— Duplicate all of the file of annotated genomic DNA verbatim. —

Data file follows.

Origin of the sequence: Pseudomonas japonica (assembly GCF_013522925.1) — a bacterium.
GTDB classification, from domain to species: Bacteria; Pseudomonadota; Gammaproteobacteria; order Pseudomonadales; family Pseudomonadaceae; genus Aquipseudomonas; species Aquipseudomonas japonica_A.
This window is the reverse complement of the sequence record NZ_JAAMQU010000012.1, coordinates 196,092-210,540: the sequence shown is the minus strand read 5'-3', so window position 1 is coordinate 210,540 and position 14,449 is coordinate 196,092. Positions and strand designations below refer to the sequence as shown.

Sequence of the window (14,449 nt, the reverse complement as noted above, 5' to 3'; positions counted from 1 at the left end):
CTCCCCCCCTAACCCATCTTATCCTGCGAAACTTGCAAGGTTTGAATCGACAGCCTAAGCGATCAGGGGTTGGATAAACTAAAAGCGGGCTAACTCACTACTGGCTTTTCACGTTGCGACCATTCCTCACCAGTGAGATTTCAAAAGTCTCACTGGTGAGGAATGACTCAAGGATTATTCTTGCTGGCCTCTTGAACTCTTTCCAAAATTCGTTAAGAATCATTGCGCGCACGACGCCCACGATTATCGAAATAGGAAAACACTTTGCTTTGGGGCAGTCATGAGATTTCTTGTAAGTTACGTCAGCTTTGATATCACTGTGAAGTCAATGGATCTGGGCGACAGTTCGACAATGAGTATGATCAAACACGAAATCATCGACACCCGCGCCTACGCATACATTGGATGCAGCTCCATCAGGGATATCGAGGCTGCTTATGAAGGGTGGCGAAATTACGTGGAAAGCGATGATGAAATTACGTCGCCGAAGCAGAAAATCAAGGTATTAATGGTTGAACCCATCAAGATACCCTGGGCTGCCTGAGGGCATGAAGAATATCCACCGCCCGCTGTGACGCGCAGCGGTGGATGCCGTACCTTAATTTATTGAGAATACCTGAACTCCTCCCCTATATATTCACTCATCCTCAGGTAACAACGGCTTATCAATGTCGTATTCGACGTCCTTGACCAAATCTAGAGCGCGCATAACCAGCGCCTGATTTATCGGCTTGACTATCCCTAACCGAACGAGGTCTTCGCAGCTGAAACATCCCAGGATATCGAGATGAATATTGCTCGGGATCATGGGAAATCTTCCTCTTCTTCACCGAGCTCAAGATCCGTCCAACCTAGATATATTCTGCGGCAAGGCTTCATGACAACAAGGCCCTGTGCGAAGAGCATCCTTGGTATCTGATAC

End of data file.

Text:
Origin of the sequence: Pseudomonas japonica (assembly GCF_013522925.1) — a bacterium.
GTDB classification, from domain to species: Bacteria; Pseudomonadota; Gammaproteobacteria; order Pseudomonadales; family Pseudomonadaceae; genus Aquipseudomonas; species Aquipseudomonas japonica_A.
This window is the reverse complement of the sequence record NZ_JAAMQU010000012.1, coordinates 196,092-210,540: the sequence shown is the minus strand read 5'-3', so window position 1 is coordinate 210,540 and position 14,449 is coordinate 196,092. Positions and strand designations below refer to the sequence as shown.

Sequence of the window (14,449 nt, the reverse complement as noted above, 5' to 3'; positions counted from 1 at the left end):
CTCCCCCCCTAACCCATCTTATCCTGCGAAACTTGCAAGGTTTGAATCGACAGCCTAAGCGATCAGGGGTTGGATAAACTAAAAGCGGGCTAACTCACTACTGGCTTTTCACGTTGCGACCATTCCTCACCAGTGAGATTTCAAAAGTCTCACTGGTGAGGAATGACTCAAGGATTATTCTTGCTGGCCTCTTGAACTCTTTCCAAAATTCGTTAAGAATCATTGCGCGCACGACGCCCACGATTATCGAAATAGGAAAACACTTTGCTTTGGGGCAGTCATGAGATTTCTTGTAAGTTACGTCAGCTTTGATATCACTGTGAAGTCAATGGATCTGGGCGACAGTTCGACAATGAGTATGATCAAACACGAAATCATCGACACCCGCGCCTACGCATACATTGGATGCAGCTCCATCAGGGATATCGAGGCTGCTTATGAAGGGTGGCGAAATTACGTGGAAAGCGATGATGAAATTACGTCGCCGAAGCAGAAAATCAAGGTATTAATGGTTGAACCCATCAAGATACCCTGGGCTGCCTGAGGGCATGAAGAATATCCACCGCCCGCTGTGACGCGCAGCGGTGGATGCCGTACCTTAATTTATTGAGAATACCTGAACTCCTCCCCTATATATTCACTCATCCTCAGGTAACAACGGCTTATCAATGTCGTATTCGACGTCCTTGACCAAATCTAGAGCGCGCATAACCAGCGCCTGATTTATCGGCTTGACTATCCCTAACCGAACGAGGTCTTCGCAGCTGAAACATCCCAGGATATCGAGATGAATATTGCTCGGGATCATGGGAAATCTTCCTCTTCTTCACCGAGCTCAAGATCCGTCCAACCTAGATATATTCTGCGGCAAGGCTTCATGACAACAAGGCCCTGTGCGAAGAGCATCCTTGGTATCTGATAC